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SDS: Running Storage Like It’s An Application

The software-defined storage market is growing fast, thanks to inherent business value including reduced costs and improved scalability.

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As data volumes escalate, many organizations are looking for storage efficiencies — and they have found it with software-defined storage (SDS).

“For IT organizations undergoing digital transformation, SDS provides a good match for the capabilities needed — flexible IT agility; easier, more intuitive administration driven by the characteristics of autonomous storage management; and lower capital costs due to the use of commodity and off-the-shelf hardware,” said Eric Burgener, research director at IDC.

The analyst firm predicts the SDS market will grow at a compound annual growth rate of 13.5% through 2021.

So, what is SDS? And how can companies get started with it?

Defining SDS

Just as its name suggests, SDS is an approach where software provisions and manages storage independently from underlying hardware. It’s more than just virtualization — although that’s one of its components. SDS also encompasses abstraction services and automation.

Perhaps the most notable benefit to these solutions is scalability. SDS enables companies to create a storage pool of resources, including virtualized and physical server hardware, as well as cloud-based resources. These features make it much easier to add or remove capacity, which gives the enterprise greater agility.

In addition, SDS lowers costs. That benefit derives from its very nature, which makes storage more like an application on commodity, industry-standard hardware. In addition, its automation capabilities decrease OpEx, simplifying IT administration and management, and optimizing storage.

SDS also enables the business to match resource use to application needs, which increases availability while improving performance by accommodating for fluctuating workload demands.

Building the Right SDS Solution

HPE has taken a flexible approach to software-defined storage that enables companies of all sizes, with workloads of any size, to customize and deploy solutions that best fit their needs. Its SDS building blocks include:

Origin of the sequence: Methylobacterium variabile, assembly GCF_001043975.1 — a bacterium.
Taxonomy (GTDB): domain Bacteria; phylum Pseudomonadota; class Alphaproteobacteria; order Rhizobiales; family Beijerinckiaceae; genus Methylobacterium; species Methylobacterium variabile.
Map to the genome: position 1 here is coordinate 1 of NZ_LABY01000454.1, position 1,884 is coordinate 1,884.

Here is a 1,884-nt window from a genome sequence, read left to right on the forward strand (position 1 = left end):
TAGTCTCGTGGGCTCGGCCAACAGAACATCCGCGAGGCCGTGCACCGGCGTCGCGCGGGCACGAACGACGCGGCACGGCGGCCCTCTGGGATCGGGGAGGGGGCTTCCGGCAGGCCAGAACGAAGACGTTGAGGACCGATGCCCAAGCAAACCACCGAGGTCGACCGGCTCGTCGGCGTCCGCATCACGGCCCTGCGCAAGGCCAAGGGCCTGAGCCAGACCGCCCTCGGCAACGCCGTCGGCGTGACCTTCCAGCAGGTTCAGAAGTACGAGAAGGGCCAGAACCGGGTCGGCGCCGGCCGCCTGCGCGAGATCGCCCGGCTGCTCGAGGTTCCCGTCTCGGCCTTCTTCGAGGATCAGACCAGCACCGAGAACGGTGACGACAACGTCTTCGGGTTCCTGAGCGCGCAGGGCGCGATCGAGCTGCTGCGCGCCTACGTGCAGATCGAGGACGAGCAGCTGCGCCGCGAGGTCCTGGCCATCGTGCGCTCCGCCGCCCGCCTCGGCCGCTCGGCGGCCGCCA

• HPE StoreVirtual Storage: virtual storage solutions that simplify client and server virtualization with a flexible and highly available scale-out platform.
  • HPE Synergy: a composable, software-defined infrastructure that speeds application delivery.
  • HPE ProLiant DL Gen9 rack servers: versatile compute for data center efficiency across diverse workloads and applications.
  • HPE Hyper Converged infrastructure: an all-in-one virtualization solution that integrates compute, software-defined storage and software-defined intelligence, while speeding deployment, simplifying operations and reducing costs.
  • HPE Helion OpenStack: open, configurable and secure cloud infrastructure that delivers leading open-source cloud computing while adhering tightly to OpenStack API standards and services.

SDS in Action

Two case studies demonstrate how HPE’s SDS solutions have helped companies generate greater business value and improve IT operations.

The City of Los Angeles needed to upgrade its storage infrastructure to use less space and energy, while being simpler to maintain. It chose an HPE Hyper Converged system, which has improved application performance by 33%, provided the ability to manage the system remotely, and lowered both heating and cooling costs.

For the University of Wolverhampton, the main challenge was having to constantly ask for the business for more storage investment. It used a traditional architecture, where storage was separate to compute, causing capacity to quickly run out. The university deployed an HPE StoreVirtual solution and quickly achieved better utilization rates by using a pool of storage resources. It now delivers new services in hours, rather than days.

Scale, Flex, Deliver

Discover how HPE software-defined storage solutions simplify the IT infrastructure, while delivering cost savings for the business. Read more here.

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